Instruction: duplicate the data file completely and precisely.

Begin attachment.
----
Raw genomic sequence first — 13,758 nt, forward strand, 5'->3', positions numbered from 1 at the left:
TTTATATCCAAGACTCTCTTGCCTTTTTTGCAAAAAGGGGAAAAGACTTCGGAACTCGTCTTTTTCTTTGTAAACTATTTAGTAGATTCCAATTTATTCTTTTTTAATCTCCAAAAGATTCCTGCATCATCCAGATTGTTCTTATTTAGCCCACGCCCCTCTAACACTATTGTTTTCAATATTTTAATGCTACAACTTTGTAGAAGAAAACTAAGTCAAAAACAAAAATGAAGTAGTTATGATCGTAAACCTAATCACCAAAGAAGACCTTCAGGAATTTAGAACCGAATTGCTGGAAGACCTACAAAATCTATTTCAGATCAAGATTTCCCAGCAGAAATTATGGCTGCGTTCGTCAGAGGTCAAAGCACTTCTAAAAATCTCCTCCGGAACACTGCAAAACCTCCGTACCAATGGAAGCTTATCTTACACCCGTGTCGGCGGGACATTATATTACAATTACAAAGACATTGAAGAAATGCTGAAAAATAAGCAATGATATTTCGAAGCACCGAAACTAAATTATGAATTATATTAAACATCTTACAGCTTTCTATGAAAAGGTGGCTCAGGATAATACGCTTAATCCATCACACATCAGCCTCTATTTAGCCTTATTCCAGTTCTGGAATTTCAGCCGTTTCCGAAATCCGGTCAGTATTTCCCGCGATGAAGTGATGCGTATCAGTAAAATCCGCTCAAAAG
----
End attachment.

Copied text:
Raw genomic sequence first — 13,758 nt, forward strand, 5'->3', positions numbered from 1 at the left:
TTTATATCCAAGACTCTCTTGCCTTTTTTGCAAAAAGGGGAAAAGACTTCGGAACTCGTCTTTTTCTTTGTAAACTATTTAGTAGATTCCAATTTATTCTTTTTTAATCTCCAAAAGATTCCTGCATCATCCAGATTGTTCTTATTTAGCCCACGCCCCTCTAACACTATTGTTTTCAATATTTTAATGCTACAACTTTGTAGAAGAAAACTAAGTCAAAAACAAAAATGAAGTAGTTATGATCGTAAACCTAATCACCAAAGAAGACCTTCAGGAATTTAGAACCGAATTGCTGGAAGACCTACAAAATCTATTTCAGATCAAGATTTCCCAGCAGAAATTATGGCTGCGTTCGTCAGAGGTCAAAGCACTTCTAAAAATCTCCTCCGGAACACTGCAAAACCTCCGTACCAATGGAAGCTTATCTTACACCCGTGTCGGCGGGACATTATATTACAATTACAAAGACATTGAAGAAATGCTGAAAAATAAGCAATGATATTTCGAAGCACCGAAACTAAATTATGAATTATATTAAACATCTTACAGCTTTCTATGAAAAGGTGGCTCAGGATAATACGCTTAATCCATCACACATCAGCCTCTATTTAGCCTTATTCCAGTTCTGGAATTTCAGCCGTTTCCGAAATCCGGTCAGTATTTCCCGCGATGAAGTGATGCGTATCAGTAAAATCCGCTCAAAAG